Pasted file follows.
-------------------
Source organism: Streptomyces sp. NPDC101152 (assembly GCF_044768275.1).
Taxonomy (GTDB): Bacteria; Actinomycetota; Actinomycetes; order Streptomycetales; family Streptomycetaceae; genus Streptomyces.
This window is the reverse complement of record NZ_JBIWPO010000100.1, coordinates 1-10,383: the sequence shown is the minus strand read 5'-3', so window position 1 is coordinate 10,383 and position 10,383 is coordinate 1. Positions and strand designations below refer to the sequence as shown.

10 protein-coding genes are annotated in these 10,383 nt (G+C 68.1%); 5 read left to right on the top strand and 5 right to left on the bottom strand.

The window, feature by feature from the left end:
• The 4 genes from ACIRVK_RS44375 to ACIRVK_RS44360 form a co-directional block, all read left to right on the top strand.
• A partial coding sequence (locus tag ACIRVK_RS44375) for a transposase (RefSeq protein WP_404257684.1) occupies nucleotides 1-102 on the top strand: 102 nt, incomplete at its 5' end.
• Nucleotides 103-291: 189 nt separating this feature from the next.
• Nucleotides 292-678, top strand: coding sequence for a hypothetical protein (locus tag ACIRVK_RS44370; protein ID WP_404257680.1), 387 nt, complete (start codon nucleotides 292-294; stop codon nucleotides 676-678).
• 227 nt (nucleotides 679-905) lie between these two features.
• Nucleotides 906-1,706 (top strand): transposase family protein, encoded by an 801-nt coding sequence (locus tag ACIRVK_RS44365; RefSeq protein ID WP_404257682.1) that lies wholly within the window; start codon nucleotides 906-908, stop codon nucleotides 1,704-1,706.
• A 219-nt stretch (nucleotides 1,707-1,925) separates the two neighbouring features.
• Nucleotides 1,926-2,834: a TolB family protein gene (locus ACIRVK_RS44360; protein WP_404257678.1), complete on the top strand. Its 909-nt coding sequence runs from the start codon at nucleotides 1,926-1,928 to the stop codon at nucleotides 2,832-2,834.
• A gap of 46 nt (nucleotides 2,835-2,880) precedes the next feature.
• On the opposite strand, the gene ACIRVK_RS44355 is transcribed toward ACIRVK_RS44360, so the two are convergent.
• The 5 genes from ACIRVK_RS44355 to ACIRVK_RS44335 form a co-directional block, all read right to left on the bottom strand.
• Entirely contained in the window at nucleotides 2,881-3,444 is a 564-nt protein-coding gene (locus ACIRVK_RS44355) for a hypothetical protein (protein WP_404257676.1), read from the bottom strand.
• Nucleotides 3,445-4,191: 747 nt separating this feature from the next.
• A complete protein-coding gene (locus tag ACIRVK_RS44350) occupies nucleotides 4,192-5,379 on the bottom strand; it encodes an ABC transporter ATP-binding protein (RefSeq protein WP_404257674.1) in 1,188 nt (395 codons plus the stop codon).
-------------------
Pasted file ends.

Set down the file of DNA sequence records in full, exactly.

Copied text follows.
Source organism: Streptomyces sp. NPDC101152 (assembly GCF_044768275.1).
Taxonomy (GTDB): Bacteria; Actinomycetota; Actinomycetes; order Streptomycetales; family Streptomycetaceae; genus Streptomyces.
This window is the reverse complement of record NZ_JBIWPO010000100.1, coordinates 1-10,383: the sequence shown is the minus strand read 5'-3', so window position 1 is coordinate 10,383 and position 10,383 is coordinate 1. Positions and strand designations below refer to the sequence as shown.

10 protein-coding genes are annotated in these 10,383 nt (G+C 68.1%); 5 read left to right on the top strand and 5 right to left on the bottom strand.

The window, feature by feature from the left end:
• The 4 genes from ACIRVK_RS44375 to ACIRVK_RS44360 form a co-directional block, all read left to right on the top strand.
• A partial coding sequence (locus tag ACIRVK_RS44375) for a transposase (RefSeq protein WP_404257684.1) occupies nucleotides 1-102 on the top strand: 102 nt, incomplete at its 5' end.
• Nucleotides 103-291: 189 nt separating this feature from the next.
• Nucleotides 292-678, top strand: coding sequence for a hypothetical protein (locus tag ACIRVK_RS44370; protein ID WP_404257680.1), 387 nt, complete (start codon nucleotides 292-294; stop codon nucleotides 676-678).
• 227 nt (nucleotides 679-905) lie between these two features.
• Nucleotides 906-1,706 (top strand): transposase family protein, encoded by an 801-nt coding sequence (locus tag ACIRVK_RS44365; RefSeq protein ID WP_404257682.1) that lies wholly within the window; start codon nucleotides 906-908, stop codon nucleotides 1,704-1,706.
• A 219-nt stretch (nucleotides 1,707-1,925) separates the two neighbouring features.
• Nucleotides 1,926-2,834: a TolB family protein gene (locus ACIRVK_RS44360; protein WP_404257678.1), complete on the top strand. Its 909-nt coding sequence runs from the start codon at nucleotides 1,926-1,928 to the stop codon at nucleotides 2,832-2,834.
• A gap of 46 nt (nucleotides 2,835-2,880) precedes the next feature.
• On the opposite strand, the gene ACIRVK_RS44355 is transcribed toward ACIRVK_RS44360, so the two are convergent.
• The 5 genes from ACIRVK_RS44355 to ACIRVK_RS44335 form a co-directional block, all read right to left on the bottom strand.
• Entirely contained in the window at nucleotides 2,881-3,444 is a 564-nt protein-coding gene (locus ACIRVK_RS44355) for a hypothetical protein (protein WP_404257676.1), read from the bottom strand.
• Nucleotides 3,445-4,191: 747 nt separating this feature from the next.
• A complete protein-coding gene (locus tag ACIRVK_RS44350) occupies nucleotides 4,192-5,379 on the bottom strand; it encodes an ABC transporter ATP-binding protein (RefSeq protein WP_404257674.1) in 1,188 nt (395 codons plus the stop codon).